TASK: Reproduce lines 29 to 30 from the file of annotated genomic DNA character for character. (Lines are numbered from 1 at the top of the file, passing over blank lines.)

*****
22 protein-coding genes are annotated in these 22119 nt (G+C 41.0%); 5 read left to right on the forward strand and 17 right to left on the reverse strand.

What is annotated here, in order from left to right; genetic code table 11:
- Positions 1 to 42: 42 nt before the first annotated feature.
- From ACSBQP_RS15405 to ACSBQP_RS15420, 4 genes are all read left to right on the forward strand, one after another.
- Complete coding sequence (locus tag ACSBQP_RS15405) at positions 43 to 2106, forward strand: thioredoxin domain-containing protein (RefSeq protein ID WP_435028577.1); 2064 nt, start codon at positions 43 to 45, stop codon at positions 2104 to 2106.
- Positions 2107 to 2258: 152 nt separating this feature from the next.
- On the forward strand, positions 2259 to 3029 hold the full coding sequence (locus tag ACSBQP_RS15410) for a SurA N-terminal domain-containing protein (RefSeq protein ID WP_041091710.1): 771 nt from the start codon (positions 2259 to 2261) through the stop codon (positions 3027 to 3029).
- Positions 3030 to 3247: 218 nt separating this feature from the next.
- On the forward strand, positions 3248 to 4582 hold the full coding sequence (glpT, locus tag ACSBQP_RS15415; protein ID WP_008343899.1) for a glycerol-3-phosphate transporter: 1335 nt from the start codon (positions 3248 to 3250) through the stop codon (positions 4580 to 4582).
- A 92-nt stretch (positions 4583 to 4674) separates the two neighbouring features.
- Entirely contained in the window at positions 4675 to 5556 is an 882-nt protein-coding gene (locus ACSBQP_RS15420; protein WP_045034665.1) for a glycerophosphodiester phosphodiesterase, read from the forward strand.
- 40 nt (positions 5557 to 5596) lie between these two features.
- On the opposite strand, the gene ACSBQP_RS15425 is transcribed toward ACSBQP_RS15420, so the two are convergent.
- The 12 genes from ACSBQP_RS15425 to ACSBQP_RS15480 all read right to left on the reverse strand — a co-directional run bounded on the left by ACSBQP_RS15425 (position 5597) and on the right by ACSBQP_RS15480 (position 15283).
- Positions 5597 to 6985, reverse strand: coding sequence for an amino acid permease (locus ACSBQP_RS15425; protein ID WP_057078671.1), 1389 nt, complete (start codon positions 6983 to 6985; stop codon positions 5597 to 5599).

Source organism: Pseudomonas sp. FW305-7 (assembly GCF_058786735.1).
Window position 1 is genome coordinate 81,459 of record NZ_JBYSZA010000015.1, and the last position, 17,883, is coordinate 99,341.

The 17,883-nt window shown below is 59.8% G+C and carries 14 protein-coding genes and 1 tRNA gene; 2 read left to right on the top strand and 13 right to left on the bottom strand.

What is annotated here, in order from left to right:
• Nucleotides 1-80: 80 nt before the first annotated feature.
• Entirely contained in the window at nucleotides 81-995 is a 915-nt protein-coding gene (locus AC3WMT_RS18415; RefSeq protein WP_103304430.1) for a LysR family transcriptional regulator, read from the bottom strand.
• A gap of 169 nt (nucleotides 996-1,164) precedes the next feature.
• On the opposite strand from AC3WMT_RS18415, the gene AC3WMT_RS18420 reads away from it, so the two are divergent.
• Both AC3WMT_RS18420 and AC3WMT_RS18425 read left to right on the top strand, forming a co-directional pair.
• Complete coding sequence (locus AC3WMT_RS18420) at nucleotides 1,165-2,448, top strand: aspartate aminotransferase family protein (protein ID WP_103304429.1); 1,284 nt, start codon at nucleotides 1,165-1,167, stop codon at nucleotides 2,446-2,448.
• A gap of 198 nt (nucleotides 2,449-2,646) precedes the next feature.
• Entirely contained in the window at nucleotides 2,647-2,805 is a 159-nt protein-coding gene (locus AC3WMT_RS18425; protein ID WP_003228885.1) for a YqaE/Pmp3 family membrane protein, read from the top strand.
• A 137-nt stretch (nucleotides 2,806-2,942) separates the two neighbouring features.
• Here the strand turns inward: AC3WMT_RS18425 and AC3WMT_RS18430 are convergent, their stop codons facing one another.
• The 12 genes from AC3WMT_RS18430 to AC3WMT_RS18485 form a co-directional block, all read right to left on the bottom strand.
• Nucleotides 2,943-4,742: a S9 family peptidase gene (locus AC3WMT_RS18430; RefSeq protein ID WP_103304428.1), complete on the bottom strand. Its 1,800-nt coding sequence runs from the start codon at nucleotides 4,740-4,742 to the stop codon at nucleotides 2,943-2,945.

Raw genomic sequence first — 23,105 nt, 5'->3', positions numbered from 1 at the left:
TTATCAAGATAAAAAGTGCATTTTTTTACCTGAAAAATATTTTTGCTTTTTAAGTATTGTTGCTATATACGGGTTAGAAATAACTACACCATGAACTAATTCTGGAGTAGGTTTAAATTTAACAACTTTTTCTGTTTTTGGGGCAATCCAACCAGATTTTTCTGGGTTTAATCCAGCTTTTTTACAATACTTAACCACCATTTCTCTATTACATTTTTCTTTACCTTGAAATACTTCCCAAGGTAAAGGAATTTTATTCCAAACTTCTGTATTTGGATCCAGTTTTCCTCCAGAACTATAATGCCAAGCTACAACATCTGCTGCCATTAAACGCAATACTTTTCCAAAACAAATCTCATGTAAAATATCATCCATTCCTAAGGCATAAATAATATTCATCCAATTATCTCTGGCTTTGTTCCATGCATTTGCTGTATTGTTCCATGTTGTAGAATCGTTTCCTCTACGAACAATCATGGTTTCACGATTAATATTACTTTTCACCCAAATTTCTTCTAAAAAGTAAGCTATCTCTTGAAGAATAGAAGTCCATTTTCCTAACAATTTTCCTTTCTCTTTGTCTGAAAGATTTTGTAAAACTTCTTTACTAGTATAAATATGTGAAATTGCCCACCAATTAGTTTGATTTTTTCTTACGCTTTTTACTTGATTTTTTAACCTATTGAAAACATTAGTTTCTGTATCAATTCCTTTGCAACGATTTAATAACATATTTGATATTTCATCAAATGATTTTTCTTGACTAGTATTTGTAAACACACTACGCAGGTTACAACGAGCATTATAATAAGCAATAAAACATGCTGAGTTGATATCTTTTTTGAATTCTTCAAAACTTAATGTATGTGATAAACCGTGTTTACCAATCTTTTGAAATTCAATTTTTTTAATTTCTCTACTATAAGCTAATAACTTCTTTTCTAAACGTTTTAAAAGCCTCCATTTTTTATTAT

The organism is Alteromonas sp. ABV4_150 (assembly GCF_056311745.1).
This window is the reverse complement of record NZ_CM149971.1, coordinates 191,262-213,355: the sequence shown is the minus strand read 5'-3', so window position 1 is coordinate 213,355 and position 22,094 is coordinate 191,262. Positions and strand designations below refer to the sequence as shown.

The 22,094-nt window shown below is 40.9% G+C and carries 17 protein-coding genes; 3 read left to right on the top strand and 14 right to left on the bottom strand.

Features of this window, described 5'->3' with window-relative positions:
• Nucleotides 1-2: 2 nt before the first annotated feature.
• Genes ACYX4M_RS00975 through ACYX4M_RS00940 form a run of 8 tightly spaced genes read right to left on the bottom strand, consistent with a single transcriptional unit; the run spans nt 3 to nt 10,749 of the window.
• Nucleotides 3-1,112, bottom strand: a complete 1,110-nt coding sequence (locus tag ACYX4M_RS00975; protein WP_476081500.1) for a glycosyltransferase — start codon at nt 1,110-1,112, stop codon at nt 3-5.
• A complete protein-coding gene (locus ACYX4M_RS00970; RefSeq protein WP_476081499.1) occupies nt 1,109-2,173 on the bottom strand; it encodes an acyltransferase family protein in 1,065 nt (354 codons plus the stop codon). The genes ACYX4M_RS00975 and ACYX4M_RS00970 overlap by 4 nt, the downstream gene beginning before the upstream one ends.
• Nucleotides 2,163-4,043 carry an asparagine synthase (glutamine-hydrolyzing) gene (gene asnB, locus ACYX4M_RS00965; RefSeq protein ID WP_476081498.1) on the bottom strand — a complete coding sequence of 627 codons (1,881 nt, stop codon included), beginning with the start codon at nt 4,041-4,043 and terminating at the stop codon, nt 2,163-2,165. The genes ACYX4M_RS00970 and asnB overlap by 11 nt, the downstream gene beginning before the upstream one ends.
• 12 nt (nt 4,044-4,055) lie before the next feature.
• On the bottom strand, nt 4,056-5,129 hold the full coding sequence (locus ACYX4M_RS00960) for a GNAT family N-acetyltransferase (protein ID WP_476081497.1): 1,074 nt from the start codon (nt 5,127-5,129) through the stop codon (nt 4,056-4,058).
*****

• Here the strand turns inward: AC3WMT_RS18425 and AC3WMT_RS18430 are convergent, their stop codons facing one another.
• The 12 genes from AC3WMT_RS18430 to AC3WMT_RS18485 form a co-directional block, all read right to left on the bottom strand.